ELLSWORTH — You teach your kids to look both ways before crossing a street, to wash their hands and to wear a bike helmet, but have you talked to them about what to do if someone touches them inappropriately?
One in four girls and one in six boys will experience unwanted sexual contact before they turn 18, said survivor Mark Crawford, who is the president of the New Jersey chapter of Survivors Network of Those Abused by Priests. “When you think about it, those are truly startling numbers.”
Crawford said some of the sexual abuse he received as a boy occurred at a Dedham camp around 1980. Crawford filed a complaint with the Hancock County Sheriff’s Office earlier this month. However, criminal charges cannot be brought against Crawford’s alleged abuser because the statute of limitations has expired, according to District Attorney Matt Foster.
Meanwhile, the law office of Greg Gianforcaro last month filed a civil suit against the Roman Catholic Archdiocese of Newark on behalf of five men who say they were also molested by Crawford’s abuser.
Archdiocese spokeswoman Maria Margiotta issued the following statement: “It would be inappropriate to discuss or comment on matters in litigation. The Archdiocese of Newark remains fully committed to transparency and to our long-standing programs to protect the faithful and will continue to work with victims, their legal representatives and law enforcement authorities in an ongoing effort to resolve allegations and bring closure to victims.”
Crawford said parents often miss signs of abuse.
“I hear so often from parents, ‘They’ll tell me’ or ‘Oh, I’ll know,’” said Crawford. “No. That’s not the case.”
The average age of someone who reports having been sexually abused as a child is 52, Crawford said. “There are several things that will trigger someone abused in childhood to later come forward. Many of the victims I deal with begin to experience internal conflict or where the abuse re-emerges in their consciousness is when they have children and those children reach the age where they themselves were first abused.”
Something for parents and caregivers to remember. “Kids get signals from the people around them,” said Crawford. “How we respond either encourages that victim or young child to either seek help or shut down.”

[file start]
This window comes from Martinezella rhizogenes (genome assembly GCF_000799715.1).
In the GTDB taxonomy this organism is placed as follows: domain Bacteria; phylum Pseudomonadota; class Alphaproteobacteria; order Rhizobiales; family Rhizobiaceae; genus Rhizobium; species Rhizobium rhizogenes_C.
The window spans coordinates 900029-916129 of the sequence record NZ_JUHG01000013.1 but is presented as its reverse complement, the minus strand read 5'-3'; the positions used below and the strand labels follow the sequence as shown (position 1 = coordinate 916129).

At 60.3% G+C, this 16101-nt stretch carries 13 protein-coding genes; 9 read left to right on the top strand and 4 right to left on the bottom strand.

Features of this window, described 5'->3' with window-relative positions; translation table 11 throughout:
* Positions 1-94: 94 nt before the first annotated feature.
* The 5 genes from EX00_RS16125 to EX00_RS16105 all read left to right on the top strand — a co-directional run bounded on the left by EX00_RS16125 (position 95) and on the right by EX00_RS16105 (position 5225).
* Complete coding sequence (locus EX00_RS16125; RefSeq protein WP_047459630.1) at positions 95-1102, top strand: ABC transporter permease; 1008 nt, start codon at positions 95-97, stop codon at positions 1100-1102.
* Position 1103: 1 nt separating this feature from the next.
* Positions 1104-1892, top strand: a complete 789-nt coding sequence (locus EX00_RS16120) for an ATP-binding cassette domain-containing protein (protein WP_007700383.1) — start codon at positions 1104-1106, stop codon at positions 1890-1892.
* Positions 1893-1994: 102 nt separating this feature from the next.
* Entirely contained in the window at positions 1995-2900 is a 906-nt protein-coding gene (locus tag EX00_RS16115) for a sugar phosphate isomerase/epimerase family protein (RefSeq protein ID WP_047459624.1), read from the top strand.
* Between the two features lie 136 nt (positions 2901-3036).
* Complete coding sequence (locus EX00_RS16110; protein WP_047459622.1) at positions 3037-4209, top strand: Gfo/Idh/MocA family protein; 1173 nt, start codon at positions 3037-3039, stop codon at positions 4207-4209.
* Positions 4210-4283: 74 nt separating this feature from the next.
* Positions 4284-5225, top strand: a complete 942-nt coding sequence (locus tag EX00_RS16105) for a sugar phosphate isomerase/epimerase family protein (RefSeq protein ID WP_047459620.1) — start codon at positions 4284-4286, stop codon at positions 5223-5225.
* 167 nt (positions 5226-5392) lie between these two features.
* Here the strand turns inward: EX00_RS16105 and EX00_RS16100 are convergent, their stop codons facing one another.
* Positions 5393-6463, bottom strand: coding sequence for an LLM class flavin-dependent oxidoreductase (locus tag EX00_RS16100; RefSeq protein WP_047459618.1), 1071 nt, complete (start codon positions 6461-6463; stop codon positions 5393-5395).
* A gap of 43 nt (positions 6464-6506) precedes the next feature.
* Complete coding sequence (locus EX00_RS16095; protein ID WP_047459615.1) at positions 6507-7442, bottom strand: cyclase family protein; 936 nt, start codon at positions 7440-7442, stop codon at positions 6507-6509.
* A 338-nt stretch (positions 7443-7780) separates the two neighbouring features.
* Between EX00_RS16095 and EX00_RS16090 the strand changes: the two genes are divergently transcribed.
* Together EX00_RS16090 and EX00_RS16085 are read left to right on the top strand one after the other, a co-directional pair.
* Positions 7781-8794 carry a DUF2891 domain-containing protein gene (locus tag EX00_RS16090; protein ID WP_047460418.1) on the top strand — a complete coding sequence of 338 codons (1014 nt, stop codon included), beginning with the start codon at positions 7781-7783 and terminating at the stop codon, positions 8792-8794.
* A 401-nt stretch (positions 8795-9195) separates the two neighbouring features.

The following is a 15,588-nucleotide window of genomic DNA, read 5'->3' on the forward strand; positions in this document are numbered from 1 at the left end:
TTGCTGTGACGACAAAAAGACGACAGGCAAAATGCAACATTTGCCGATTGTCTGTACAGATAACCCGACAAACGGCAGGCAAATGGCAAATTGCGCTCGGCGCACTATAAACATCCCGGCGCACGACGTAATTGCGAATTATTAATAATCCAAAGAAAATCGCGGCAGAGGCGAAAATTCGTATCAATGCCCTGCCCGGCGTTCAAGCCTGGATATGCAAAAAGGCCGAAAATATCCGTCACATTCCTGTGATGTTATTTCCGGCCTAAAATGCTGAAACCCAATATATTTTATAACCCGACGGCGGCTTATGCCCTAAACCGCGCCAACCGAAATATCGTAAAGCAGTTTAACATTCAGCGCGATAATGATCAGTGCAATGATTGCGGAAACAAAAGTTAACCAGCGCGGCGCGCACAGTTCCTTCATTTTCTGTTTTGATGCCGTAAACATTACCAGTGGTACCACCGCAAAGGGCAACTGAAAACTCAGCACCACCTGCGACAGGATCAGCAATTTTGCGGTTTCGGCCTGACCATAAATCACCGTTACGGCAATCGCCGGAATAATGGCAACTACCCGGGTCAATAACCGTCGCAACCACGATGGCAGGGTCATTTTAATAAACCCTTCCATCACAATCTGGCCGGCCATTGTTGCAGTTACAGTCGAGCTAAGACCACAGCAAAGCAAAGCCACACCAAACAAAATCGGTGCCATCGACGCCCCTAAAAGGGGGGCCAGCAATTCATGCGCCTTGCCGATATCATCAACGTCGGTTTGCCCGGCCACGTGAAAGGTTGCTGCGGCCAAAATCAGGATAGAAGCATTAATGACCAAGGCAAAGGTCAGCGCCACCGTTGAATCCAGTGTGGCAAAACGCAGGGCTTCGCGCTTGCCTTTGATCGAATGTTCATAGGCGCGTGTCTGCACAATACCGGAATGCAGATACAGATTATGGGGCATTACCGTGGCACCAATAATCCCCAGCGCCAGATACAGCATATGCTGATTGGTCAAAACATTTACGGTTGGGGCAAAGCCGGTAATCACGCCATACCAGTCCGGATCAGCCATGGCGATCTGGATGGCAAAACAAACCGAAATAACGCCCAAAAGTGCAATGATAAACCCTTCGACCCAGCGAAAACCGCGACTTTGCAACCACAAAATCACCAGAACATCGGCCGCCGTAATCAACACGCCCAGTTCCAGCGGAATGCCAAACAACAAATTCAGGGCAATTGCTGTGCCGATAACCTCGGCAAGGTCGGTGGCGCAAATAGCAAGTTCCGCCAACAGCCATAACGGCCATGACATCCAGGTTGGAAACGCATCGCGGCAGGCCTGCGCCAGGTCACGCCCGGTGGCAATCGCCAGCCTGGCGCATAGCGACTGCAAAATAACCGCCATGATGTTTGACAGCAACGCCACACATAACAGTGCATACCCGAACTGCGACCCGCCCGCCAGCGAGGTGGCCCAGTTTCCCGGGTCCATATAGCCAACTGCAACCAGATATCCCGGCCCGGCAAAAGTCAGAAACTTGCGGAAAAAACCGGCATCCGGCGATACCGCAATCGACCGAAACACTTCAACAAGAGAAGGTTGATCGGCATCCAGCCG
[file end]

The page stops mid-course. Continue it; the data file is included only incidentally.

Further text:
Crawford said he told several authorities in the Catholic church about his abuse, but nothing was done.
Preparing your children is key.
“What’s most important is to empower your children with what’s right and wrong and the skills and self-confidence to say, ‘No,’” said Maine State Police Major Christopher Grotton, speaking recently from his office in Augusta. “They need to feel empowered and confident that they can say ‘No’ and [have a plan] for what they’re going to do if an adult doesn’t want to hear ‘No.’ Know when to go find an adult or a police officer.”
“We don’t want kids scared, but we want kids to understand we live in a world where things happen,” Grotton said.
The major said it’s hard to say whether there’s any pattern of behavior that parents should be aware of.
“The minute we say, ‘Look out for the guy in the white van,’ they’re not looking at the guy sitting on a park bench,” Grotton said. “When you see adults in an environment for kids, and they don’t have kids,” that may be a red flag.
“Folks need to trust their sixth sense,” said Grotton. “It’s not bad to call the police and say, ‘Here’s what I saw, and here’s the plate number.’ If your gut tells you something’s wrong, we’d rather have them call and let us look into it and maybe prevent a tragedy.”
Decide on a safe word with your children so that they know not to go with anyone who doesn’t know the word.
Crawford said a sign that something is wrong is if there’s an adult spending more time with your child than you are — or an adult with no children who has toys in his or her home.
Emotional and psychological torment goes along with the physical abuse, according to Crawford.
“The predators are extremely skilled,” he said. They will have their victims believe “it’s your guilt just as much as mine.”
“It’s really about power and control,” said Crawford. “Sex is what they use to keep you in control. It’s the how. It’s not the why. It’s the tool they use to keep you under their thumb. It causes a lot of confusion. When you’re a young adolescent, and someone touches you and it feels good and you respond — and your body is going to — there’s no stopping it. You can’t turn that off in a young teenager.”
“Kids that age, it causes a lot of confusion,” Crawford said. “Think of the guilt or shame that causes boys or girls to not have come forward. Victims develop very negative coping mechanisms. It almost always leads to different forms of addictions.”
Crawford will not rest in his fight to educate people about the scourge of childhood sexual abuse. He’s worked to get the statute of limitations lifted in the state of New Jersey. He also helped change a federal law about rape to include crimes against men.
Locally, there is help for educating children about sexual abuse through Aroostook Mental Health Center’s Sexual Assault Services. AMHC operates education programs for children in Hancock, Washington and Aroostook counties.
AHMC Community Educator Jessica Valdez said a book she uses in schools that can be used to help parents is called “Some Secrets Should Never Be Kept” by Jayneen Sanders.
“A safe adult will never ever ask you to keep a secret,” said Valdez, which is what she teaches children in the schools as well as her own. “Secrets don’t make us feel good.”
“The other thing: Listen to everything your kids are trying to talk to you about, which is really, really hard,” Valdez said. “If we don’t listen to that little stuff, they’re not going to come to us with that big stuff.”
Valdez also recommends a website called childrenssafetypartnership.org for more information.